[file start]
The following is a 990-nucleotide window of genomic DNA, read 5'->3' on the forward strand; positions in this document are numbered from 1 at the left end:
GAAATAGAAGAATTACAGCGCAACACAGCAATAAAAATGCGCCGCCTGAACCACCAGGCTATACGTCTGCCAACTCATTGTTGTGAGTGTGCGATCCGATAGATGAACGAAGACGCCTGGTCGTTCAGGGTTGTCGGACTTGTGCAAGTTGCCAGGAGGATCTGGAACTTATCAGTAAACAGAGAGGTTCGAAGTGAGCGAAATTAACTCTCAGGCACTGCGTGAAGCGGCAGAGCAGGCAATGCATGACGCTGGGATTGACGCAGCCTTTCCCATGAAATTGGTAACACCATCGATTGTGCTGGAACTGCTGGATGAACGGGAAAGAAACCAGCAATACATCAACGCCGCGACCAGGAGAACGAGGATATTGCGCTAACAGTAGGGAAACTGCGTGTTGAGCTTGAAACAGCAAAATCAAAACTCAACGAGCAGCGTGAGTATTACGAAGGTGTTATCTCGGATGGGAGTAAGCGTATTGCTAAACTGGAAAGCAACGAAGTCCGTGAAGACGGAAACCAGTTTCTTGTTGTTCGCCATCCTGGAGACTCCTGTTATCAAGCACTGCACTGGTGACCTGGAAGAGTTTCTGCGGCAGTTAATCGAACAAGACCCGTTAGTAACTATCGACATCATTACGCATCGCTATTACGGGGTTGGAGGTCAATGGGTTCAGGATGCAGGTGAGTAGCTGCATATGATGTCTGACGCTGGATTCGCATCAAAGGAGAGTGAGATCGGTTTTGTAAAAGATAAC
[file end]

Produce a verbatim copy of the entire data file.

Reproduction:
The following is a 990-nucleotide window of genomic DNA, read 5'->3' on the forward strand; positions in this document are numbered from 1 at the left end:
GAAATAGAAGAATTACAGCGCAACACAGCAATAAAAATGCGCCGCCTGAACCACCAGGCTATACGTCTGCCAACTCATTGTTGTGAGTGTGCGATCCGATAGATGAACGAAGACGCCTGGTCGTTCAGGGTTGTCGGACTTGTGCAAGTTGCCAGGAGGATCTGGAACTTATCAGTAAACAGAGAGGTTCGAAGTGAGCGAAATTAACTCTCAGGCACTGCGTGAAGCGGCAGAGCAGGCAATGCATGACGCTGGGATTGACGCAGCCTTTCCCATGAAATTGGTAACACCATCGATTGTGCTGGAACTGCTGGATGAACGGGAAAGAAACCAGCAATACATCAACGCCGCGACCAGGAGAACGAGGATATTGCGCTAACAGTAGGGAAACTGCGTGTTGAGCTTGAAACAGCAAAATCAAAACTCAACGAGCAGCGTGAGTATTACGAAGGTGTTATCTCGGATGGGAGTAAGCGTATTGCTAAACTGGAAAGCAACGAAGTCCGTGAAGACGGAAACCAGTTTCTTGTTGTTCGCCATCCTGGAGACTCCTGTTATCAAGCACTGCACTGGTGACCTGGAAGAGTTTCTGCGGCAGTTAATCGAACAAGACCCGTTAGTAACTATCGACATCATTACGCATCGCTATTACGGGGTTGGAGGTCAATGGGTTCAGGATGCAGGTGAGTAGCTGCATATGATGTCTGACGCTGGATTCGCATCAAAGGAGAGTGAGATCGGTTTTGTAAAAGATAAC